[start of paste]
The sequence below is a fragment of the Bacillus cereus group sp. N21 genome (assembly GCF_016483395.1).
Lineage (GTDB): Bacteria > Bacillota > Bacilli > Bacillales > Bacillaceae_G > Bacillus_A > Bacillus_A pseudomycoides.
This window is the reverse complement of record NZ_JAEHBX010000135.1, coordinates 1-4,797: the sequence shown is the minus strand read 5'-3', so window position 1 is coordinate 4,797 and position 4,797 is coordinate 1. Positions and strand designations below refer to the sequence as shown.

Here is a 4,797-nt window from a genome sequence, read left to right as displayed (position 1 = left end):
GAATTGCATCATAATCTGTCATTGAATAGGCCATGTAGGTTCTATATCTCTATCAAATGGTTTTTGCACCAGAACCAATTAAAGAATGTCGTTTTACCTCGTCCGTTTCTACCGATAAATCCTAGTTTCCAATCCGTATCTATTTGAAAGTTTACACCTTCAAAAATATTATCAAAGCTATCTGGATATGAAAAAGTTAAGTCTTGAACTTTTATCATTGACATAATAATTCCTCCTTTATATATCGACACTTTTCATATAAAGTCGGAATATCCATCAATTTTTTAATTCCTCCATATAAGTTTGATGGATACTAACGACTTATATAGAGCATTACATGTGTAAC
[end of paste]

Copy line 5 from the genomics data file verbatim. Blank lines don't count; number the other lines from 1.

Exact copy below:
GAATTGCATCATAATCTGTCATTGAATAGGCCATGTAGGTTCTATATCTCTATCAAATGGTTTTTGCACCAGAACCAATTAAAGAATGTCGTTTTACCTCGTCCGTTTCTACCGATAAATCCTAGTTTCCAATCCGTATCTATTTGAAAGTTTACACCTTCAAAAATATTATCAAAGCTATCTGGATATGAAAAAGTTAAGTCTTGAACTTTTATCATTGACATAATAATTCCTCCTTTATATATCGACACTTTTCATATAAAGTCGGAATATCCATCAATTTTTTAATTCCTCCATATAAGTTTGATGGATACTAACGACTTATATAGAGCATTACATGTGTAAC